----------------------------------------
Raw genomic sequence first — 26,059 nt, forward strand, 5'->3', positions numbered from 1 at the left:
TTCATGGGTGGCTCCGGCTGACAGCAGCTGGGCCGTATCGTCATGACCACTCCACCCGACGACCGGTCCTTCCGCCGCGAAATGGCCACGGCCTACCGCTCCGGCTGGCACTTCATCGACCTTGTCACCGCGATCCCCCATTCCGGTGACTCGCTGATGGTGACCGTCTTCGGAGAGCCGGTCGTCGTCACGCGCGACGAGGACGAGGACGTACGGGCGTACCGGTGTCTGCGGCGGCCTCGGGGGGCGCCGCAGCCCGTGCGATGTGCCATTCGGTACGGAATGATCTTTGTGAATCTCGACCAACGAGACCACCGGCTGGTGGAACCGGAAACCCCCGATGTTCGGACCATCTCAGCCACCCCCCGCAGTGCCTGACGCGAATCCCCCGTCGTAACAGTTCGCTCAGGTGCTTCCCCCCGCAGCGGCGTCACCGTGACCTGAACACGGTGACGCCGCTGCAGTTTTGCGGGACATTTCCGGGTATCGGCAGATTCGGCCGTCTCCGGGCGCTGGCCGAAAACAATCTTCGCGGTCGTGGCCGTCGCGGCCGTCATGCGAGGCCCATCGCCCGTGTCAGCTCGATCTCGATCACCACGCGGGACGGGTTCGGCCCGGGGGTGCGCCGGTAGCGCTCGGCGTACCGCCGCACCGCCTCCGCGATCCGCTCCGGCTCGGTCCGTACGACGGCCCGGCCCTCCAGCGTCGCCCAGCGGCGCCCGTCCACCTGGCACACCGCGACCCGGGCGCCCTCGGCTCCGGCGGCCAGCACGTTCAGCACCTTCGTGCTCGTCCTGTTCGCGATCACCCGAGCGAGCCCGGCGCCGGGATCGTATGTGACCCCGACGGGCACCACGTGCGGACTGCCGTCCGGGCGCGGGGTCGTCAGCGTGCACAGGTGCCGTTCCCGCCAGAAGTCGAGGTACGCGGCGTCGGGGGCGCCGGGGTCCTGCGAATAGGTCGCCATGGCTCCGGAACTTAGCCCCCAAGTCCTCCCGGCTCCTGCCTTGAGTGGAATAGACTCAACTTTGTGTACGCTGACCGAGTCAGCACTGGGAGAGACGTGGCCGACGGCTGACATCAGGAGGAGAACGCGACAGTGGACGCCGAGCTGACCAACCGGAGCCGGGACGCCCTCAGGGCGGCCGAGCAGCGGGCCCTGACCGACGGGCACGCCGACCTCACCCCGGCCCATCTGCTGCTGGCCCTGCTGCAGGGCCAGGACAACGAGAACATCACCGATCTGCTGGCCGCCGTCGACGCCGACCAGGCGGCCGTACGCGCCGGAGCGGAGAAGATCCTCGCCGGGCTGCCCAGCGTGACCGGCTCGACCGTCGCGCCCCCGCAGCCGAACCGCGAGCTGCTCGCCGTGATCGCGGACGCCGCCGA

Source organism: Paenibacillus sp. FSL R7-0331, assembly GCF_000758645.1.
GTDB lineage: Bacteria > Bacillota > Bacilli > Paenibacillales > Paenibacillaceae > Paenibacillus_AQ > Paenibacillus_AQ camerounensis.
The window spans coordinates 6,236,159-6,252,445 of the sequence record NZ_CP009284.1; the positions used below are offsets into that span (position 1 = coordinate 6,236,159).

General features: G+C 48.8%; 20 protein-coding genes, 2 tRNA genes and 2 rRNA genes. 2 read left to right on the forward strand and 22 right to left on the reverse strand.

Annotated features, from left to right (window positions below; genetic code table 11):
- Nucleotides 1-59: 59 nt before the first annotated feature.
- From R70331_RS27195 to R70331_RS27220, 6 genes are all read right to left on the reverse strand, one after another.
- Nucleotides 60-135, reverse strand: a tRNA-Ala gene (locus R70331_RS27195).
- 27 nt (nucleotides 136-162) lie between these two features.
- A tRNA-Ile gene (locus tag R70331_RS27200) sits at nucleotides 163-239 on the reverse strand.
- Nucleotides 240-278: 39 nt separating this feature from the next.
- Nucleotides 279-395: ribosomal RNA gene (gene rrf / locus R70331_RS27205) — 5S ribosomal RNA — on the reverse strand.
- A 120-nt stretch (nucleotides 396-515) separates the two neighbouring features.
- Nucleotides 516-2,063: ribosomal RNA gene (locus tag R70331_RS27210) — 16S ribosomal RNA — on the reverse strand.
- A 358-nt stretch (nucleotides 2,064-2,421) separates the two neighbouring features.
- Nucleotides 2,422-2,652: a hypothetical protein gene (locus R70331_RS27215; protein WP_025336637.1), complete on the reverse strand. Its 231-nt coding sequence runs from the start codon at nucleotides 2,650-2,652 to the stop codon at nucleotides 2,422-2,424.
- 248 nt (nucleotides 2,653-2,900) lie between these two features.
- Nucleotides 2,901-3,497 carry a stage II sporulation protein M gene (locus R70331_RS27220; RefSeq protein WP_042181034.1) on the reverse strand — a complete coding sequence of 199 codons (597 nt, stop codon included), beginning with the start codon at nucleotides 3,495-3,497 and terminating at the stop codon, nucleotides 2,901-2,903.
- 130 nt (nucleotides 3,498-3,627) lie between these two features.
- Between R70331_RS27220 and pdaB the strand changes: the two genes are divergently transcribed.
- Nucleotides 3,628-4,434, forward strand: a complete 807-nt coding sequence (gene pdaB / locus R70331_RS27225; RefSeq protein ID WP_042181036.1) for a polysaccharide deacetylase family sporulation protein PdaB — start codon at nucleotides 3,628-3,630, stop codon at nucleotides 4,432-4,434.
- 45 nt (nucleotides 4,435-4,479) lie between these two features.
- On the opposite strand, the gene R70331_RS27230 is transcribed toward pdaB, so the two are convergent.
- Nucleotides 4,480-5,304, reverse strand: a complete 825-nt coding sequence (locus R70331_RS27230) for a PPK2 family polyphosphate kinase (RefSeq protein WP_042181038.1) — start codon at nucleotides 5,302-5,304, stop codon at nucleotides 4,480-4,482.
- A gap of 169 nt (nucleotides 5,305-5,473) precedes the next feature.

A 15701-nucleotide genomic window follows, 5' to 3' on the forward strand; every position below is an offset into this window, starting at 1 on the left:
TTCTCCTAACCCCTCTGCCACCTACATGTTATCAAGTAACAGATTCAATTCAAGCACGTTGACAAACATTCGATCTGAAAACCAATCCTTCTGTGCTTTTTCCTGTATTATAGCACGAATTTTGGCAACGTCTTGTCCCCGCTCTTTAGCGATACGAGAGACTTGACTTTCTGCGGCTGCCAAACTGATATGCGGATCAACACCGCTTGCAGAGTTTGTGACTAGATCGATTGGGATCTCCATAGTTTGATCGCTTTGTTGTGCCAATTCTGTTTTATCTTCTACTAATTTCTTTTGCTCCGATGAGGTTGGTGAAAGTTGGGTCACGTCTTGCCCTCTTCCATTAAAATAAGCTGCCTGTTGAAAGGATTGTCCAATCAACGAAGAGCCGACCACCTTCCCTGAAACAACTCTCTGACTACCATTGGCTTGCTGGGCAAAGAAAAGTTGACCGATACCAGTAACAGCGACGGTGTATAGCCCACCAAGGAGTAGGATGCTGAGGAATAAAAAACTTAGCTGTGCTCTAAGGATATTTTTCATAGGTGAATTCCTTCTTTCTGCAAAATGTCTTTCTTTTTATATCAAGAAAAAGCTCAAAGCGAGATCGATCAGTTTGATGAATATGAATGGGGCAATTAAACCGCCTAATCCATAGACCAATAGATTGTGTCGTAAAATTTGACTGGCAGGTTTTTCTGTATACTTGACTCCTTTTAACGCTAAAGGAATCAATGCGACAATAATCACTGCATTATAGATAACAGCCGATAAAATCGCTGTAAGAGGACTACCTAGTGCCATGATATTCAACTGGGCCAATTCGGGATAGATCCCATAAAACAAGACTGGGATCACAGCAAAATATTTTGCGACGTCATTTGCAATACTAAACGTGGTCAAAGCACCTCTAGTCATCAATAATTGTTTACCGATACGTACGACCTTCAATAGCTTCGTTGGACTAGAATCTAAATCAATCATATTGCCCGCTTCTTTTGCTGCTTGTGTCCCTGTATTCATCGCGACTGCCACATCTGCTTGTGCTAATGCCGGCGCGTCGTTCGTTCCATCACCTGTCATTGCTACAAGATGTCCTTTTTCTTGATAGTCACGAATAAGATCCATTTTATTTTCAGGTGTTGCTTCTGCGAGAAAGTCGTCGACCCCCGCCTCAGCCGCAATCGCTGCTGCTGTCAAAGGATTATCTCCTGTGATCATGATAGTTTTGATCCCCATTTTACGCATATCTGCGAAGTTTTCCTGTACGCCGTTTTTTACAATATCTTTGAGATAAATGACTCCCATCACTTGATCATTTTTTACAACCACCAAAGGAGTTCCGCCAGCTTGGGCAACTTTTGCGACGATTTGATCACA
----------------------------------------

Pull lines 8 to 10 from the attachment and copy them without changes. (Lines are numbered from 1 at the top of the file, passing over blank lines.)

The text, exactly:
- Nucleotides 1-59: 59 nt before the first annotated feature.
- From R70331_RS27195 to R70331_RS27220, 6 genes are all read right to left on the reverse strand, one after another.
- Nucleotides 60-135, reverse strand: a tRNA-Ala gene (locus R70331_RS27195).